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Advertisers leave Elon Musk's X after their ads appeared next to pro-Nazi posts

MICHEL MARTIN, HOST:

There is yet more drama at X, the site formerly known as Twitter. The company is suing a media watchdog group called Media Matters. The suit was filed after the nonprofit published a report showing that certain ads had appeared next to pro-Nazi posts. Last week, a number of major companies announced that they would suspend advertising on the platform over concerns about content. Media Matters calls the suit, quote, "frivolous." It's been more than a year since billionaire Elon Musk took control of the social media giant and it has been a roller coaster since. Joining us now to tell us more about all this is Wired senior writer Lauren Goode, who's been following this story. Welcome.

LAUREN GOODE: Thank you so much for having me.

MARTIN: So Disney, Apple and IBM all said that they were going to stop advertising on X after the Media Matters report and after Elon Musk retweeted a baseless, antisemitic conspiracy theory on X last week. What's the latest on that? Are any of these advertisers suggesting that they might reconsider?

GOODE: People have been keeping an eye on whether the content on Twitter would change in such a way that it would deter advertisers from spending money to put their ads on X. And I think what we saw last week was a tipping point, because not only were these major brands starting to notice that their ads were appearing next to incredibly concerning, pro-Nazi content, but Musk himself didn't really help the matter when he endorsed a tweet that was sharing antisemitic theories. So this seemed like a bridge too far. And at this point, when you're talking about brands like Disney saying we're going to pause ads, you're talking about brands that have incredible influence. Some of them are actually quite big spenders on X in terms of advertising, and some just have a halo effect where other advertisers are then going to look to them and say is X a safe place for us to put our marketing spend?

MARTIN: How big of a blow is this, or is it any way - is there any way to know at this point?

GOODE: Well, it's a great question because one of the things, of course, that has changed as Elon Musk has taken over Twitter/X is that he took the company private. And so the company no longer has the responsibility to report quarterly earnings. We have some market research firms and other reports suggesting that, yes, Twitter is not doing so well, but when you see this kind of - I don't want to call it an exodus, but these really big brands starting to pause and really sort of take stock of what is going on on X, that can't be good long term for Twitter.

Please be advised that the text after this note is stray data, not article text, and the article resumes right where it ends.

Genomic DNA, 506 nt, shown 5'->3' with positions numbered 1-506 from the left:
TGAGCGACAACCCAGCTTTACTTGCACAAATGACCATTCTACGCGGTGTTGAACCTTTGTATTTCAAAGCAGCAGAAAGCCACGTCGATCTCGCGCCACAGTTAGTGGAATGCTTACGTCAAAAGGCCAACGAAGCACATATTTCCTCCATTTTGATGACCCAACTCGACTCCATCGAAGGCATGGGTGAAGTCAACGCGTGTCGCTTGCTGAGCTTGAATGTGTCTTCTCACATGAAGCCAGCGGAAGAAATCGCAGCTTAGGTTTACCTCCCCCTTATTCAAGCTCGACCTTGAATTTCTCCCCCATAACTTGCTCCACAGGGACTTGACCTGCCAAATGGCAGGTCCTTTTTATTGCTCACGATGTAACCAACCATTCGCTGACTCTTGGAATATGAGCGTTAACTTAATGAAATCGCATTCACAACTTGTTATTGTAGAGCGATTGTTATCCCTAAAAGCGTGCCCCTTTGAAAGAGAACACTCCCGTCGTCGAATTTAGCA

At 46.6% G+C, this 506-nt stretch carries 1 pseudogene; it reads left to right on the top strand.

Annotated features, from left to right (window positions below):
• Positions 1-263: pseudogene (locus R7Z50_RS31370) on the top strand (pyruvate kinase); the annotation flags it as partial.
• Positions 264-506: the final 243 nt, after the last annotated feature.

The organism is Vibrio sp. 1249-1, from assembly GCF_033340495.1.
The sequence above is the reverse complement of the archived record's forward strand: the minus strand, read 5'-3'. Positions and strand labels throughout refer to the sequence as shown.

MARTIN: What is the basis of Elon Musk's case against Media Matters? I mean, has he asserted that it is false, or does he have some other argument?

GOODE: Well, when Musk and X filed the lawsuit against Media Matters For America, they were basically alleging that this recent report from Media Matters, which showed the list of big name advertisers, you know, appearing next to antisemitic content on X, they said that that report was basically an attempt to, quote-unquote, "destroy" the company by encouraging advertisers to pull their money. So there were actually two reports from Media Matters, right? There was the one that came on November 16 that just showed evidence of here is this problematic content that's appearing directly below or above these ads from big brands, and then there is this ongoing list that Media Matters is maintaining of more and more brands as they start to pull away from X.

And so Musk had said basically immediately afterwards that he was planning to go, quote-unquote, "thermonuclear" on Media Matters. We were waiting to see if the lawsuit would actually come to fruition. And in fact, on Monday, X did file this lawsuit, but it's still a little bit convoluted in terms of exactly on what basis X is filing this suit except to say that this is an attempt - they claim it is an attempt from Media Matters to destroy X.

MARTIN: That's Lauren Goode. She's a senior writer for Wired. Lauren, thank you so much for sharing these insights with us.

GOODE: Thank you very much, Michel.

(SOUNDBITE OF MUSIC) Transcript provided by NPR, Copyright NPR.

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